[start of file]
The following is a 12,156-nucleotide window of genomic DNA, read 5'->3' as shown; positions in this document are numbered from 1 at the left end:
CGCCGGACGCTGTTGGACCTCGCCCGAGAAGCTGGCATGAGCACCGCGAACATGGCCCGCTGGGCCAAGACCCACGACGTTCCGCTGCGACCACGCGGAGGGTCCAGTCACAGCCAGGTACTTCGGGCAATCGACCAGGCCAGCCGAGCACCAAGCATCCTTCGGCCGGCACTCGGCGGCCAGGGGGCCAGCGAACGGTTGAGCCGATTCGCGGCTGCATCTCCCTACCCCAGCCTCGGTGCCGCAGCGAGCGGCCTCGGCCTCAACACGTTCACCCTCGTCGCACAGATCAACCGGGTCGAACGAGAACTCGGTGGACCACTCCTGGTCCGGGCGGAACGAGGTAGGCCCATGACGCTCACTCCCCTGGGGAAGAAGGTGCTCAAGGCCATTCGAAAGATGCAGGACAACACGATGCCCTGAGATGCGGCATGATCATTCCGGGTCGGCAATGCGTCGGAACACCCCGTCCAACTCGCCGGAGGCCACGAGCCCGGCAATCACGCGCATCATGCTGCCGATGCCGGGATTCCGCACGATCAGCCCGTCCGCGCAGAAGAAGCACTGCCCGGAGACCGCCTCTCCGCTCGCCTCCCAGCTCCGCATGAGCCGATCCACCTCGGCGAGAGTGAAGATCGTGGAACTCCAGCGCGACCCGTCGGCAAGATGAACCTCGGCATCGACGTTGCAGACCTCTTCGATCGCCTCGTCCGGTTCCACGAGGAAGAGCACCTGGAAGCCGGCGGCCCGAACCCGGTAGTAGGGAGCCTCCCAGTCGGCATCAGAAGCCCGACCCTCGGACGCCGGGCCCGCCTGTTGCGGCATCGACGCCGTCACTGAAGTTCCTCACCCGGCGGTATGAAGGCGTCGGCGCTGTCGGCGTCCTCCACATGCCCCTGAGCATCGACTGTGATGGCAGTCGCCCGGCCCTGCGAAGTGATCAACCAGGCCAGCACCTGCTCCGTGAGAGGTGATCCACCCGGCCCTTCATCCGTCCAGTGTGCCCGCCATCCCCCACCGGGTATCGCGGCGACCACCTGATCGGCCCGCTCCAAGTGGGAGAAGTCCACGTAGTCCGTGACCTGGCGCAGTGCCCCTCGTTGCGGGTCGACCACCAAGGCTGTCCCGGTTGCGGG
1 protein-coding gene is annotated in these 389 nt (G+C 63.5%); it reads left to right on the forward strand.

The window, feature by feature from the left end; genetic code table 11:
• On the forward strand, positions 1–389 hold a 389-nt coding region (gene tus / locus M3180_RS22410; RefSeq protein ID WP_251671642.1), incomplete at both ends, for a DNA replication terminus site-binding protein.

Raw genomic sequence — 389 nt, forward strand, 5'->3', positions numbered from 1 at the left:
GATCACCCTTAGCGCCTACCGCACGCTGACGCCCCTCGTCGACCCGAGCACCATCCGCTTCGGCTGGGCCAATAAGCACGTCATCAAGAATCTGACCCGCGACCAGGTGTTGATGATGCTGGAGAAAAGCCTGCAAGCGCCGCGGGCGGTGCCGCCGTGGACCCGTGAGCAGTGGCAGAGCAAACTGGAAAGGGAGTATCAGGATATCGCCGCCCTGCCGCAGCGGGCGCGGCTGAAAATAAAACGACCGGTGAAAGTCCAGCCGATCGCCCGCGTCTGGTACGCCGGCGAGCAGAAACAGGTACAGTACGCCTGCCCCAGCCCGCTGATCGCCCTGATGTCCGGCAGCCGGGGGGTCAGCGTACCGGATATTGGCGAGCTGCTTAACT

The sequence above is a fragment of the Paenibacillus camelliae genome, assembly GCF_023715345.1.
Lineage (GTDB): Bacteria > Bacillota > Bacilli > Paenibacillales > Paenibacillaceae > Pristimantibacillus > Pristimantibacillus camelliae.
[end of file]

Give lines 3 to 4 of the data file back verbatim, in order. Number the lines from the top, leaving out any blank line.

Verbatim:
1 protein-coding gene is annotated in these 389 nt (G+C 63.5%); it reads left to right on the forward strand.

The window, feature by feature from the left end; genetic code table 11: